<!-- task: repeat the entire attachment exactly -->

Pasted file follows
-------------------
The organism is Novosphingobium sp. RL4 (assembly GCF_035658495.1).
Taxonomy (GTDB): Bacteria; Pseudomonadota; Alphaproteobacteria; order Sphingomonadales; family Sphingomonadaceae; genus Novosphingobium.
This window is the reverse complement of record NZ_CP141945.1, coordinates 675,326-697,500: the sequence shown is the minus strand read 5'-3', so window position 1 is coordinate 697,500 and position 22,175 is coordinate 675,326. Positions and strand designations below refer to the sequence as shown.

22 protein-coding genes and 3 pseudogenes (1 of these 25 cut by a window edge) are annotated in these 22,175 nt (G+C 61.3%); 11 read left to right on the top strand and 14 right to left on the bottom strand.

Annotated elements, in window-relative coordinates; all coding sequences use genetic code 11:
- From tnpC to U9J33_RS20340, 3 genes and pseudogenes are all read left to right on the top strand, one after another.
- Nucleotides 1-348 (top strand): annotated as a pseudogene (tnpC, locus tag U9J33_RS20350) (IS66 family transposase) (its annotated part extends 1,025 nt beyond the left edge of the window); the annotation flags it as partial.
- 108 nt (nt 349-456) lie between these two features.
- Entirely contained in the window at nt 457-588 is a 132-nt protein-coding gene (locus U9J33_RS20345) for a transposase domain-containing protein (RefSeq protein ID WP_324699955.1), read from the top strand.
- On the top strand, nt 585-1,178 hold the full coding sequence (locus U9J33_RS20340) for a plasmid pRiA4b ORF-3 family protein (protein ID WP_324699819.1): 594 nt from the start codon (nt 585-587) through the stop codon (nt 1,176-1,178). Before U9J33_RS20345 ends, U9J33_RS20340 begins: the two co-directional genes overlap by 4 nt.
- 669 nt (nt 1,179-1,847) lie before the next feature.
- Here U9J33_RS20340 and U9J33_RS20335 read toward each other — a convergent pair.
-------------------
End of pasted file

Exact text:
The organism is Novosphingobium sp. RL4 (assembly GCF_035658495.1).
Taxonomy (GTDB): Bacteria; Pseudomonadota; Alphaproteobacteria; order Sphingomonadales; family Sphingomonadaceae; genus Novosphingobium.
This window is the reverse complement of record NZ_CP141945.1, coordinates 675,326-697,500: the sequence shown is the minus strand read 5'-3', so window position 1 is coordinate 697,500 and position 22,175 is coordinate 675,326. Positions and strand designations below refer to the sequence as shown.

22 protein-coding genes and 3 pseudogenes (1 of these 25 cut by a window edge) are annotated in these 22,175 nt (G+C 61.3%); 11 read left to right on the top strand and 14 right to left on the bottom strand.

Annotated elements, in window-relative coordinates; all coding sequences use genetic code 11:
- From tnpC to U9J33_RS20340, 3 genes and pseudogenes are all read left to right on the top strand, one after another.
- Nucleotides 1-348 (top strand): annotated as a pseudogene (tnpC, locus tag U9J33_RS20350) (IS66 family transposase) (its annotated part extends 1,025 nt beyond the left edge of the window); the annotation flags it as partial.
- 108 nt (nt 349-456) lie between these two features.
- Entirely contained in the window at nt 457-588 is a 132-nt protein-coding gene (locus U9J33_RS20345) for a transposase domain-containing protein (RefSeq protein ID WP_324699955.1), read from the top strand.
- On the top strand, nt 585-1,178 hold the full coding sequence (locus U9J33_RS20340) for a plasmid pRiA4b ORF-3 family protein (protein ID WP_324699819.1): 594 nt from the start codon (nt 585-587) through the stop codon (nt 1,176-1,178). Before U9J33_RS20345 ends, U9J33_RS20340 begins: the two co-directional genes overlap by 4 nt.
- 669 nt (nt 1,179-1,847) lie before the next feature.
- Here U9J33_RS20340 and U9J33_RS20335 read toward each other — a convergent pair.